Beware the Lizard King – “Lights Out in the Reptile House” by Jim Shepard
Books

Beware the Lizard King – “Lights Out in the Reptile House” by Jim Shepard

Jim Shepard – Lights Out in the Reptile House (W.W. Norton & Company, 1990, 285 pgs.): In recent years, author Jim Shepard has established himself as a master of fantastical short stories set in post-Revolution France, World War II-era Philippines, and ground zero of the Chernobyl disaster. He’s written vividly about wildly weird characters like … Continue reading

Books

Book Roundup, 10/7: Chris Hedges – Empire of Illusion: The End of Literacy and the Triumph of Spectacle

Chris Hedges: Empire of Illusion: The End of Literacy and the Triumph of Spectacle (Nation Books, 2009, 240 pgs.): Unless relentlessly bleak political screeds and social forecasting are your thing, steer clear of Hedges’s monotonous doling out of everything terrible in America. I came to this book after having read a few excerpts online and … Continue reading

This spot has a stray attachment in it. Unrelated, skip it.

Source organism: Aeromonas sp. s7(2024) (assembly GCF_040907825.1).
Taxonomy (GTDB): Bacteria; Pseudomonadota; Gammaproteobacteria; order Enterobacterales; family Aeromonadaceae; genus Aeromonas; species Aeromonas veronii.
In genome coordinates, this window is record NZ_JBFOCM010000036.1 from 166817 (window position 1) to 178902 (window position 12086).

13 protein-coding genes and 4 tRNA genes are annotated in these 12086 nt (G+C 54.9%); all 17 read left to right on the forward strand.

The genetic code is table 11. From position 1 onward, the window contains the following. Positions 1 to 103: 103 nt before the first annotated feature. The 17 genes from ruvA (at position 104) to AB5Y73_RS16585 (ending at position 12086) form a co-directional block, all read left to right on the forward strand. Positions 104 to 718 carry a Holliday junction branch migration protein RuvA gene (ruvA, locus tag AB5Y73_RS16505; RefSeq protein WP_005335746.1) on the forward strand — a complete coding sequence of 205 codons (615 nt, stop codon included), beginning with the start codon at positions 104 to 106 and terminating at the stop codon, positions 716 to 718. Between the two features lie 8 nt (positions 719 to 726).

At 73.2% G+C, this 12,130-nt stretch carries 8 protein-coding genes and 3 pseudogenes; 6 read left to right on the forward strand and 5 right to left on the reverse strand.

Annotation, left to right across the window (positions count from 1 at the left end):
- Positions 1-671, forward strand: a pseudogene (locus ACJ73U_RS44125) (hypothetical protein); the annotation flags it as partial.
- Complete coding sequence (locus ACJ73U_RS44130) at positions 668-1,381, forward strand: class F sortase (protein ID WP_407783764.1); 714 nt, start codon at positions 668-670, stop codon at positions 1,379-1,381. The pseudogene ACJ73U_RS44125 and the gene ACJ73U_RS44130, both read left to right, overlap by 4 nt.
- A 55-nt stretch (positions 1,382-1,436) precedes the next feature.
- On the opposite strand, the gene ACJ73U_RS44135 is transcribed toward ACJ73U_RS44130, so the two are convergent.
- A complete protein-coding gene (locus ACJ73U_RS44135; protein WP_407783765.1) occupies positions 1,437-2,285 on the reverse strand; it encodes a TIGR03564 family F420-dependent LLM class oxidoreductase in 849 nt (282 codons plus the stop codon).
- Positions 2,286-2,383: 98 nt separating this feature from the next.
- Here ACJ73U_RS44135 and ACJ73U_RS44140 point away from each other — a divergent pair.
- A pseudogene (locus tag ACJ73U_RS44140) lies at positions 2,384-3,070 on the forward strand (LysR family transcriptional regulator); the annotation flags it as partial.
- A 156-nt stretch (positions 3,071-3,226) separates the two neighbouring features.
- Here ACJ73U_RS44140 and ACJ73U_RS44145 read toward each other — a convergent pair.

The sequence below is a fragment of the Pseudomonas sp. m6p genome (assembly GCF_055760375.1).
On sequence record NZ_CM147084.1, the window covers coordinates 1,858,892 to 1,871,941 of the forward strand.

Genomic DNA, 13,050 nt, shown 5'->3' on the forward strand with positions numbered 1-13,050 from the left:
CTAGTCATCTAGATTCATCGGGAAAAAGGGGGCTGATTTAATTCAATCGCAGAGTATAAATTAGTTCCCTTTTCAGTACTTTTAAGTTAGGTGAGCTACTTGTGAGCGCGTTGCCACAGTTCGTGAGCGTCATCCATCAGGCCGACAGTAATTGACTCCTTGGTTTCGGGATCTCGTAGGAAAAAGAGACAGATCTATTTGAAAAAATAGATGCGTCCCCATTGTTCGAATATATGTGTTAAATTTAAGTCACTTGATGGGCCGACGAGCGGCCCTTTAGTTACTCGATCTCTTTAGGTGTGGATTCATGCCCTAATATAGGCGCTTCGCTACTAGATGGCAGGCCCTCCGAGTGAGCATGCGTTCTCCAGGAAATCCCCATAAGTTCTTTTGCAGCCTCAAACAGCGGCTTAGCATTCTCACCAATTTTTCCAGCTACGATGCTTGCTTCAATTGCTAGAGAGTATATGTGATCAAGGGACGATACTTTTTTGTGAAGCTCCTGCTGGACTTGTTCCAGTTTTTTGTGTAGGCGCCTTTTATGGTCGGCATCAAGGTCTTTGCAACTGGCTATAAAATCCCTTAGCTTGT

Books

Best American Poetry 2015 – Sherman Alexie vs. Yi-Fen Chou… er, Michael Derrick Hudson

It seems like one of the least likely places for it to happen, but Best American Poetry 2015 has managed to stir up controversy. This comes in the form of guest editor Sherman Alexie selecting a poem by Yi-Fen Chou, the pseudonym for white writer Michael Derrick Hudson. The controversy arose when Alexie decided to … Continue reading

Books / Film

Yet Another Diatribe Explaining Why ‘The End of the Tour’ is the Worst Thing Since the Last Worst Thing

No, I haven’t seen The End of the Tour, and I don’t know if I will. One reason is because I don’t generally care for actors Jason Segel and Jesse Eisenberg (especially the latter, whose career path seems destined for him to play increasingly grating versions of himself). Another is because I have the dreadful … Continue reading

Books

Book Roundup, 6/2: E.L. Doctorow’s “All the Time in the World: New and Selected Stories”

E.L. Doctorow: All the Time in the World: New and Selected Stories (Random House, 2012, 304 pgs.): Doctorow belongs to an odd cadre of the American literati, that of the old pro, righteously formal in the tradition of John Cheever, a writer whose narrators—regardless of their educational background—have the diction of an Ivy League professor. … Continue reading